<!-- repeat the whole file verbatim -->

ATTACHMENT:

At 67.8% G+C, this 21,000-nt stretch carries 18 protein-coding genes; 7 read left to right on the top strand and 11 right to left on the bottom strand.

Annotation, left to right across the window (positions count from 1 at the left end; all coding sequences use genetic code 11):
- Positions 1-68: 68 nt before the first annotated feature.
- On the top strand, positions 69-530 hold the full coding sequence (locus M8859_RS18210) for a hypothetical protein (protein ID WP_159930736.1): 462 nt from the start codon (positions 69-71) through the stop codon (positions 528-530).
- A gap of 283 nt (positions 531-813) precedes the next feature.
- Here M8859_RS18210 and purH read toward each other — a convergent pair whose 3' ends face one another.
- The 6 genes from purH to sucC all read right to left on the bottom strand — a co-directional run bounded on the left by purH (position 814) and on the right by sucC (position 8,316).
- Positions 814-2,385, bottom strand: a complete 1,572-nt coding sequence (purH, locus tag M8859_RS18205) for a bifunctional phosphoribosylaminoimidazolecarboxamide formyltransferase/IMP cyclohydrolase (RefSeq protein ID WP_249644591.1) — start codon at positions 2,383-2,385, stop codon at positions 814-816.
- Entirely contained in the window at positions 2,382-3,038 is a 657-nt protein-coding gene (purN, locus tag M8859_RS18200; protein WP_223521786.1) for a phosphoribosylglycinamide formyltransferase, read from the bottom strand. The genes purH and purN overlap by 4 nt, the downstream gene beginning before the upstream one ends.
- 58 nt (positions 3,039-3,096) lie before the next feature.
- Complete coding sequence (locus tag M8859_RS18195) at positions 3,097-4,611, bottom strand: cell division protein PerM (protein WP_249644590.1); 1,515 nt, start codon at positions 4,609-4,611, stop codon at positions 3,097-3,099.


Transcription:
At 67.8% G+C, this 21,000-nt stretch carries 18 protein-coding genes; 7 read left to right on the top strand and 11 right to left on the bottom strand.

Annotation, left to right across the window (positions count from 1 at the left end; all coding sequences use genetic code 11):
- Positions 1-68: 68 nt before the first annotated feature.
- On the top strand, positions 69-530 hold the full coding sequence (locus M8859_RS18210) for a hypothetical protein (protein ID WP_159930736.1): 462 nt from the start codon (positions 69-71) through the stop codon (positions 528-530).
- A gap of 283 nt (positions 531-813) precedes the next feature.
- Here M8859_RS18210 and purH read toward each other — a convergent pair whose 3' ends face one another.
- The 6 genes from purH to sucC all read right to left on the bottom strand — a co-directional run bounded on the left by purH (position 814) and on the right by sucC (position 8,316).
- Positions 814-2,385, bottom strand: a complete 1,572-nt coding sequence (purH, locus tag M8859_RS18205) for a bifunctional phosphoribosylaminoimidazolecarboxamide formyltransferase/IMP cyclohydrolase (RefSeq protein ID WP_249644591.1) — start codon at positions 2,383-2,385, stop codon at positions 814-816.
- Entirely contained in the window at positions 2,382-3,038 is a 657-nt protein-coding gene (purN, locus tag M8859_RS18200; protein WP_223521786.1) for a phosphoribosylglycinamide formyltransferase, read from the bottom strand. The genes purH and purN overlap by 4 nt, the downstream gene beginning before the upstream one ends.
- 58 nt (positions 3,039-3,096) lie before the next feature.
- Complete coding sequence (locus tag M8859_RS18195) at positions 3,097-4,611, bottom strand: cell division protein PerM (protein WP_249644590.1); 1,515 nt, start codon at positions 4,609-4,611, stop codon at positions 3,097-3,099.